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United to Operate New Route in Battle for World’s Longest Flights

United Airlines service to Singapore will be the longest service operated by an American carrier.

Flyers will once again be able to travel direct from the United States to Singapore beginning in the summer of 2016. In a press release, United Airlines announced the launch of direct flights between San Francisco International Airport (SFO) and Singapore Changi Airport (SIN).

Starting on June 1, United Airlines Flight 1 will depart from SFO at 11:25 p.m. Pacific Time, with an anticipated flight time of over 16 hours. United Airlines Flight 2 will return from SIN to SFO at 9:15 a.m. Pacific Time, with a scheduled flying time of over 15 hours. The pair will be the only non-stop service from the United States to Singapore, taking the place of those previously operated by Star Alliance partner Singapore Airlines.

The service will be completed utilizing the Boeing 787-9 Dreamliner. When service begins, the route will have the distinction as the longest 787 flight worldwide, as well as the longest scheduled flights operated by an American carrier.

“We are very excited about introducing nonstop flights between San Francisco and Singapore,” said Marcel Fuchs, vice president of Atlantic and Pacific sales at United, said in the press release. “This long-awaited service has been made possible by the newest version of our customer-pleasing Boeing 787 Dreamliner, and will offer unique benefits to customers traveling between our West Coast hub at San Francisco and Singapore.”

The newly established route will become the fourth new direct destination for United out of the SFO hub in 2016. The legacy carrier will also introduce new service this year to Auckland Airport (AKL) in New Zealand, Tel Aviv Ben Gurion Airport (TLV) in Israel, and Xi’an Airport (XIY) in China.

Although United is currently the only carrier with plans to fly direct to the Asian city-state, Singapore Airlines may not be far behind. In 2015, the carrier announced they would investigate options to resume direct flights to the United States.

Emirates is slated to operate the world’s longest non-stop commercial flight with direct service to Panama (8,590 miles), stripping Qantas’s Sydney-Dallas route of the title by 10 miles, while United’s SFO-SIN flight comes in just shy of the record at 8,446 miles.

[Photo: United]

Comments are Closed.
MtlChris February 2, 2016

It's funny because both the article and the hate commenters are wrong. Longest flight in the world is the new DXB-AKL, operating starting next month.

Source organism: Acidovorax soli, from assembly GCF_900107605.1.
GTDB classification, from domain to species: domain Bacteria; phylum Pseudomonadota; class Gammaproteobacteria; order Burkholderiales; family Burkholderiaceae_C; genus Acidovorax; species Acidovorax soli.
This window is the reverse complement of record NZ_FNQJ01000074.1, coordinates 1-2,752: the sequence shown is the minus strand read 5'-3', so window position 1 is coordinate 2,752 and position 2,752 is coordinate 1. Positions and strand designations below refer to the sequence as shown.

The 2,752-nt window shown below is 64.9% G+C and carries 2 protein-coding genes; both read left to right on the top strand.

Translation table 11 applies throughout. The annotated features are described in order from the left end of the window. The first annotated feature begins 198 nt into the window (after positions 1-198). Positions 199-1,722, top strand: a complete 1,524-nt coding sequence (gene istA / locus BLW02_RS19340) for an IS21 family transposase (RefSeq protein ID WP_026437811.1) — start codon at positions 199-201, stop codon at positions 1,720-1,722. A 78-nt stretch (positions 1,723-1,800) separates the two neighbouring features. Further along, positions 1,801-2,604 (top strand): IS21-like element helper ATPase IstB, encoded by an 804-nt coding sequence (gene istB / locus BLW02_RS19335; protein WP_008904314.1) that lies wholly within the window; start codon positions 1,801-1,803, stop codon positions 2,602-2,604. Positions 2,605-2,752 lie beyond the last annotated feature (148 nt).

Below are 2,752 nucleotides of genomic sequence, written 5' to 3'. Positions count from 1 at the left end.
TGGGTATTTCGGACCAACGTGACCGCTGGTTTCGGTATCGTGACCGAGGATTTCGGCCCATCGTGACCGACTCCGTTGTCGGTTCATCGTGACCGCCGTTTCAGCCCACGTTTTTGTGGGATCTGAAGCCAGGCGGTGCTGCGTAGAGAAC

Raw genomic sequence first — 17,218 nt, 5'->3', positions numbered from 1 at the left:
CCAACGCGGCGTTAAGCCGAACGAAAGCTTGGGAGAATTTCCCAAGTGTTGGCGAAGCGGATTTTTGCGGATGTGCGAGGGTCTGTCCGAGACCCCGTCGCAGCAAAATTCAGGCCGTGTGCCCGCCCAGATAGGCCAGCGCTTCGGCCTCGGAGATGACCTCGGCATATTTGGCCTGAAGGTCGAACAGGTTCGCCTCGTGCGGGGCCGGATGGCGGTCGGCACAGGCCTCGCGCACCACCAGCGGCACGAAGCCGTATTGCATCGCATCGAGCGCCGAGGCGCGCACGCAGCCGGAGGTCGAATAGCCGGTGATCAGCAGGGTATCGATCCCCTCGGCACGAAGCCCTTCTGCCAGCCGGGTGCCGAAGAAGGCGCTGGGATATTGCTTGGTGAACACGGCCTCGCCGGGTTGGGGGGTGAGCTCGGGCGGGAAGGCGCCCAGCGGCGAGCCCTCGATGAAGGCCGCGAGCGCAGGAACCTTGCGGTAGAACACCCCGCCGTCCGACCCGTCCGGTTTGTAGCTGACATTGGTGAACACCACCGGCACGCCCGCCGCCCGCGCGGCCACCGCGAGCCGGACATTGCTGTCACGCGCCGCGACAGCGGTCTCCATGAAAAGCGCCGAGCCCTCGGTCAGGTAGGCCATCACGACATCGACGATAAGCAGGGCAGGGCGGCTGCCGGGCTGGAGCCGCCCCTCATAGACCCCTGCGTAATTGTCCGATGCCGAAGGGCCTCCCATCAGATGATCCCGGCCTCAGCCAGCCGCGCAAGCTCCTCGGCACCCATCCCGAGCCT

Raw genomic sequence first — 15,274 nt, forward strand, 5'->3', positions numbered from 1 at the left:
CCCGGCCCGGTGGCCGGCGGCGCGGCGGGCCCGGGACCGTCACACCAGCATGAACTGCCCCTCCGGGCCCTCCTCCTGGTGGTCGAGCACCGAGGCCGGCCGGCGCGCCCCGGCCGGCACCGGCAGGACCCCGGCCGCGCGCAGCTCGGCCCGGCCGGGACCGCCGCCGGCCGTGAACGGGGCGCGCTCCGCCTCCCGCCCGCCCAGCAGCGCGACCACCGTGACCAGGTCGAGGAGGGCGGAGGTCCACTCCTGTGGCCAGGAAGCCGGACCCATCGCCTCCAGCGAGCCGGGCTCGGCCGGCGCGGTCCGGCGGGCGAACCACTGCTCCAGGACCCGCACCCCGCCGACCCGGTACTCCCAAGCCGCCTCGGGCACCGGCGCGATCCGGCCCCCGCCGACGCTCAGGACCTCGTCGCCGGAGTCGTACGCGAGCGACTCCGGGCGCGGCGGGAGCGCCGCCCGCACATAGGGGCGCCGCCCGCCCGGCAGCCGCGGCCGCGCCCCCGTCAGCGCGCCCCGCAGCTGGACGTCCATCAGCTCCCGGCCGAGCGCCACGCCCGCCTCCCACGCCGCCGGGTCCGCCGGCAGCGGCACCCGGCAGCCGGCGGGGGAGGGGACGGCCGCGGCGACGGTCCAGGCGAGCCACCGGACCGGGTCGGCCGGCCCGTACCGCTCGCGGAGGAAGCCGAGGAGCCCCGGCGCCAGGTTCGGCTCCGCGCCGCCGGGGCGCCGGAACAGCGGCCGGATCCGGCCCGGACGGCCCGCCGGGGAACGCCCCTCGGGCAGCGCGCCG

djjaguar64 February 1, 2016

Oh Boy, I sure do look forward to cranky grannies working this route!!!

bevotex February 1, 2016

In defense of Joe Cortez, if you more carefully read the article , he says "longest flight by an American carrier".

bnarayan1511 January 31, 2016

Not really sure if you even read the article... First of all, the headline says "United to Operate New Route in Battle for World’s Longest Flights" World's Longest Flights. Plural. As in, a collection of long flights. Like "America's Funniest Home Videos." Doesn't mean every single video is the funniest one, just that the compilation together are among the funniest. Secondly, the opening sentence says "United Airlines service to Singapore will be the longest service operated by an American carrier." Clearly acknowledging that this is not the "world's longest flight," just the longest one flown by an American carrier. Thirdly, the last paragraph very clearly talks about the DFW-SYD and the DXB-PTY routes. Lastly, though you are correct that a flight is "direct" as long as it has the same flight number regardless of the number of stops, almost any casual reader will interpret "direct" as "nonstop." I don't really have an issue with the language since it is quite obvious what the author's intent was. So, unless the author changed the story in response to your comment (in which case I do apologize), I think it's quite a stretch and a bit rude to call this sloppy reporting.

weero January 30, 2016

UA can compete on a route like SIN-HKG where they are able to charge half of SQ's fare. But on SIN-SFO, how would that work? Who'd open a route where fares a capped by competition to begin with?